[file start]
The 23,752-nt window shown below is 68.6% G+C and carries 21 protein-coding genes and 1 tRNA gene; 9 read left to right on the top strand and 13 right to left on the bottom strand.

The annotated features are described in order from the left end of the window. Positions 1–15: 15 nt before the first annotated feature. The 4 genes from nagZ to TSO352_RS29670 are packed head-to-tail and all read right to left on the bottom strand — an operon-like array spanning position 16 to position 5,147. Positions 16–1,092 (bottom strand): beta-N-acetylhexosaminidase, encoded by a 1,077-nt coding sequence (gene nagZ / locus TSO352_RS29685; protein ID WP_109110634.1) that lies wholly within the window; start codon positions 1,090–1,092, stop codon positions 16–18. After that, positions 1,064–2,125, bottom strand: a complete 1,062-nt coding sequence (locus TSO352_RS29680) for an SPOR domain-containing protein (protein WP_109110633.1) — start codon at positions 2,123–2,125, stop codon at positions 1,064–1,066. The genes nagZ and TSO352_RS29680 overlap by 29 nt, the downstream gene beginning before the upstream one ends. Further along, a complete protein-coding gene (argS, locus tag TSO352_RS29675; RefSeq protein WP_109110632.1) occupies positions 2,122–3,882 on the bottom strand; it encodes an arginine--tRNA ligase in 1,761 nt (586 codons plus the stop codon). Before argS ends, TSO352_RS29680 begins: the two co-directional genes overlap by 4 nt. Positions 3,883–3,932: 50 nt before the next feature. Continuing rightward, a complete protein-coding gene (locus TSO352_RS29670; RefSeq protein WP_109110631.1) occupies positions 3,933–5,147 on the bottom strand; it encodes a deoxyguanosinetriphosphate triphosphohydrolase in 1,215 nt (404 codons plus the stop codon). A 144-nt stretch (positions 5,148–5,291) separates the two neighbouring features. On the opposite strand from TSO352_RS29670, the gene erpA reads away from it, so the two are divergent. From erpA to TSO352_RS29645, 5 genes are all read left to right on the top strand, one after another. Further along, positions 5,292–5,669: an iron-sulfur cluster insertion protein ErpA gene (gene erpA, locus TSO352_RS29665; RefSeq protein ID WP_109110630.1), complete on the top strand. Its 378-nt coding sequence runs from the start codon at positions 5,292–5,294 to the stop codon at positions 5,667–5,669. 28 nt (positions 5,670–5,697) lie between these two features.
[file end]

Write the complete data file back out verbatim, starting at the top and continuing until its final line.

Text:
The 23,752-nt window shown below is 68.6% G+C and carries 21 protein-coding genes and 1 tRNA gene; 9 read left to right on the top strand and 13 right to left on the bottom strand.

The annotated features are described in order from the left end of the window. Positions 1–15: 15 nt before the first annotated feature. The 4 genes from nagZ to TSO352_RS29670 are packed head-to-tail and all read right to left on the bottom strand — an operon-like array spanning position 16 to position 5,147. Positions 16–1,092 (bottom strand): beta-N-acetylhexosaminidase, encoded by a 1,077-nt coding sequence (gene nagZ / locus TSO352_RS29685; protein ID WP_109110634.1) that lies wholly within the window; start codon positions 1,090–1,092, stop codon positions 16–18. After that, positions 1,064–2,125, bottom strand: a complete 1,062-nt coding sequence (locus TSO352_RS29680) for an SPOR domain-containing protein (protein WP_109110633.1) — start codon at positions 2,123–2,125, stop codon at positions 1,064–1,066. The genes nagZ and TSO352_RS29680 overlap by 29 nt, the downstream gene beginning before the upstream one ends. Further along, a complete protein-coding gene (argS, locus tag TSO352_RS29675; RefSeq protein WP_109110632.1) occupies positions 2,122–3,882 on the bottom strand; it encodes an arginine--tRNA ligase in 1,761 nt (586 codons plus the stop codon). Before argS ends, TSO352_RS29680 begins: the two co-directional genes overlap by 4 nt. Positions 3,883–3,932: 50 nt before the next feature. Continuing rightward, a complete protein-coding gene (locus TSO352_RS29670; RefSeq protein WP_109110631.1) occupies positions 3,933–5,147 on the bottom strand; it encodes a deoxyguanosinetriphosphate triphosphohydrolase in 1,215 nt (404 codons plus the stop codon). A 144-nt stretch (positions 5,148–5,291) separates the two neighbouring features. On the opposite strand from TSO352_RS29670, the gene erpA reads away from it, so the two are divergent. From erpA to TSO352_RS29645, 5 genes are all read left to right on the top strand, one after another. Further along, positions 5,292–5,669: an iron-sulfur cluster insertion protein ErpA gene (gene erpA, locus TSO352_RS29665; RefSeq protein ID WP_109110630.1), complete on the top strand. Its 378-nt coding sequence runs from the start codon at positions 5,292–5,294 to the stop codon at positions 5,667–5,669. 28 nt (positions 5,670–5,697) lie between these two features.